On Sunday, Qassem Suleimani, Iran’s chief spymaster, travelled to the Iraqi city of Sulaimaniya to meet with the leaders of the Patriotic Union of Kurdistan, or P.U.K., one of the two main Kurdish political parties. For years, the P.U.K. and its sister party, the Kurdish Democratic Party, or K.D.P., have been struggling to break away from the rest of Iraq and form an independent state. A Kurdish republic is opposed by all the region’s countries—the governments in Baghdad, Turkey, and Iran—which fear that sizable Kurdish minorities in all three nations will begin to act autonomously. Only weeks ago, in a region-wide referendum, Iraq’s Kurds voted overwhelmingly to secede. The Kurdish dream, it seemed, was tantalizingly within reach.
On Monday of this week, what had been feared transpired: Paramilitary units supported by elements of the Iraqi army attacked in the vicinity of Kirkuk. Baghdad’s putatively federal army put into action the threats of the country’s leaders and, at the risk of ruining any chance of future coexistence with the Kurds, responded to the peaceful referendum of Sept. 25 with a dumbfounding and vengeful act of force.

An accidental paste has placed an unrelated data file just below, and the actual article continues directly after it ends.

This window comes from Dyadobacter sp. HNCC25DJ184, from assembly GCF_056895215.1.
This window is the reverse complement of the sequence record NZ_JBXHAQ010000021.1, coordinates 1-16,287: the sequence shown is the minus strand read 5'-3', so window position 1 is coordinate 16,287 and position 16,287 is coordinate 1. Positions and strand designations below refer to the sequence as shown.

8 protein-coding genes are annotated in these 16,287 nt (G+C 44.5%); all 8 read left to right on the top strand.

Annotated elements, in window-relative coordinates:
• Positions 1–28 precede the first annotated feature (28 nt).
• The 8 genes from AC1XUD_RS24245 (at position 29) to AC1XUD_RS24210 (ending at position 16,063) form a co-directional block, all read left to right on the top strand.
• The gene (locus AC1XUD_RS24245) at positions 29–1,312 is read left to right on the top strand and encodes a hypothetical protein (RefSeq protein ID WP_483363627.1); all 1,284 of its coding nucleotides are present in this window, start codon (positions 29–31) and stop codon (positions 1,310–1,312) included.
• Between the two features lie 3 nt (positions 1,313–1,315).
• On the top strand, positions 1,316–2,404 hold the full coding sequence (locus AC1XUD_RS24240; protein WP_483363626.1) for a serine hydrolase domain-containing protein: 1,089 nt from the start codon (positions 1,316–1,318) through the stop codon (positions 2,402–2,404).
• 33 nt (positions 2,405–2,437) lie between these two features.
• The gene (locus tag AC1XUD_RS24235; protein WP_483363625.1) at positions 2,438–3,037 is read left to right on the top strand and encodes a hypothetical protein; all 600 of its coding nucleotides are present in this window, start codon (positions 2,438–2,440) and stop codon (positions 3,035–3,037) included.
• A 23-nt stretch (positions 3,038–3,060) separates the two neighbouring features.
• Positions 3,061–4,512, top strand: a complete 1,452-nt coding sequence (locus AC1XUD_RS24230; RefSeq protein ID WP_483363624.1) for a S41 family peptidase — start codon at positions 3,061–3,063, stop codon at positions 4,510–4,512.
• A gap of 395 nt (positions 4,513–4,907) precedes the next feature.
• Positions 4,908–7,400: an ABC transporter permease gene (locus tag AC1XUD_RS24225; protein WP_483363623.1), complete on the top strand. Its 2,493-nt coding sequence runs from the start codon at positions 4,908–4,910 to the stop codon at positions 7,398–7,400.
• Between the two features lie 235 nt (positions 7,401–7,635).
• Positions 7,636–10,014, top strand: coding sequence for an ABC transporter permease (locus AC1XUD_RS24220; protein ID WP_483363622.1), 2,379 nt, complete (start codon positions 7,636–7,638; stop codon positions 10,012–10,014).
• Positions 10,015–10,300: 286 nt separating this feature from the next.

The political wing of Asai’b Ahl al-Haq (A.A.H.), an Iranian-sponsored Iraqi militia group, has called for military operations to seize the Kurdish cities of Dohuk, Erbil and Sulaymaniyah. Hassan Salim, a member of Iraqi parliament and affiliated with A.A.H., said the “Barzani militias” are defeated, stressing that "all areas of northern Iraq are Iraqi and will be under the control of the federal government." Salim also accused Kirkuk Governor Najmaldin Karim of inciting the people of the province to resist Iraqi security forces on the streets of Kirkuk. He must be tried for treason against the Iraqi state, Salim added.